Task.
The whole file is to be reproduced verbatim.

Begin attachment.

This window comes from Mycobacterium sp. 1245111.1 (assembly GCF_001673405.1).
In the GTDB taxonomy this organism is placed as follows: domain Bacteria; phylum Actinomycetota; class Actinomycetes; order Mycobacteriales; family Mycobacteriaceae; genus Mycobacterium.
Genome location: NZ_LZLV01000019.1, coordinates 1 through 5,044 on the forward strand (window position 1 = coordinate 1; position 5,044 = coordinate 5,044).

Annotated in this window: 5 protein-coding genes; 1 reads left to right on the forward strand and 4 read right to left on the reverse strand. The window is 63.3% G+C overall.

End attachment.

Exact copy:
This window comes from Mycobacterium sp. 1245111.1 (assembly GCF_001673405.1).
In the GTDB taxonomy this organism is placed as follows: domain Bacteria; phylum Actinomycetota; class Actinomycetes; order Mycobacteriales; family Mycobacteriaceae; genus Mycobacterium.
Genome location: NZ_LZLV01000019.1, coordinates 1 through 5,044 on the forward strand (window position 1 = coordinate 1; position 5,044 = coordinate 5,044).

Annotated in this window: 5 protein-coding genes; 1 reads left to right on the forward strand and 4 read right to left on the reverse strand. The window is 63.3% G+C overall.